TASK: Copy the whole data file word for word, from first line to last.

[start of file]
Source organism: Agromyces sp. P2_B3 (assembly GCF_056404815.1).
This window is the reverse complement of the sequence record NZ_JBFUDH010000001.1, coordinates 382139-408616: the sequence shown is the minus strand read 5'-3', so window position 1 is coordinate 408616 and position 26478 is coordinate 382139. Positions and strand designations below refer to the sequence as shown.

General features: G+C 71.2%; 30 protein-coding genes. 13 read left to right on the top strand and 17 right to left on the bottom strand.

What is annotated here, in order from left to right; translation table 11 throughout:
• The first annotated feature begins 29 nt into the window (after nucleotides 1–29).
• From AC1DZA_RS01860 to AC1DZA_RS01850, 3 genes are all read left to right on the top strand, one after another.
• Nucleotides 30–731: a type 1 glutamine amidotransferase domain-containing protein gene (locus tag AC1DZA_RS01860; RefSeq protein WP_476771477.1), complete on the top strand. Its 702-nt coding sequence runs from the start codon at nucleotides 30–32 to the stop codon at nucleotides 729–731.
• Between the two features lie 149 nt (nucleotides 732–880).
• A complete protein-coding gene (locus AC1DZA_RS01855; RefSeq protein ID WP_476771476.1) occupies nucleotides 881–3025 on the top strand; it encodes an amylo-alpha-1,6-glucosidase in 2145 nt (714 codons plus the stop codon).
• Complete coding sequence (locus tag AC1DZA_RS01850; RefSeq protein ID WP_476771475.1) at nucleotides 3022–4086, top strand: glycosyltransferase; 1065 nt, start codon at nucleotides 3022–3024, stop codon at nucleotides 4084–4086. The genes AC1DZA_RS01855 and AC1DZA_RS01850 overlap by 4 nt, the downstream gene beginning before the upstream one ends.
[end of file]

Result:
Source organism: Agromyces sp. P2_B3 (assembly GCF_056404815.1).
This window is the reverse complement of the sequence record NZ_JBFUDH010000001.1, coordinates 382139-408616: the sequence shown is the minus strand read 5'-3', so window position 1 is coordinate 408616 and position 26478 is coordinate 382139. Positions and strand designations below refer to the sequence as shown.

General features: G+C 71.2%; 30 protein-coding genes. 13 read left to right on the top strand and 17 right to left on the bottom strand.

What is annotated here, in order from left to right; translation table 11 throughout:
• The first annotated feature begins 29 nt into the window (after nucleotides 1–29).
• From AC1DZA_RS01860 to AC1DZA_RS01850, 3 genes are all read left to right on the top strand, one after another.
• Nucleotides 30–731: a type 1 glutamine amidotransferase domain-containing protein gene (locus tag AC1DZA_RS01860; RefSeq protein WP_476771477.1), complete on the top strand. Its 702-nt coding sequence runs from the start codon at nucleotides 30–32 to the stop codon at nucleotides 729–731.
• Between the two features lie 149 nt (nucleotides 732–880).
• A complete protein-coding gene (locus AC1DZA_RS01855; RefSeq protein ID WP_476771476.1) occupies nucleotides 881–3025 on the top strand; it encodes an amylo-alpha-1,6-glucosidase in 2145 nt (714 codons plus the stop codon).
• Complete coding sequence (locus tag AC1DZA_RS01850; RefSeq protein ID WP_476771475.1) at nucleotides 3022–4086, top strand: glycosyltransferase; 1065 nt, start codon at nucleotides 3022–3024, stop codon at nucleotides 4084–4086. The genes AC1DZA_RS01855 and AC1DZA_RS01850 overlap by 4 nt, the downstream gene beginning before the upstream one ends.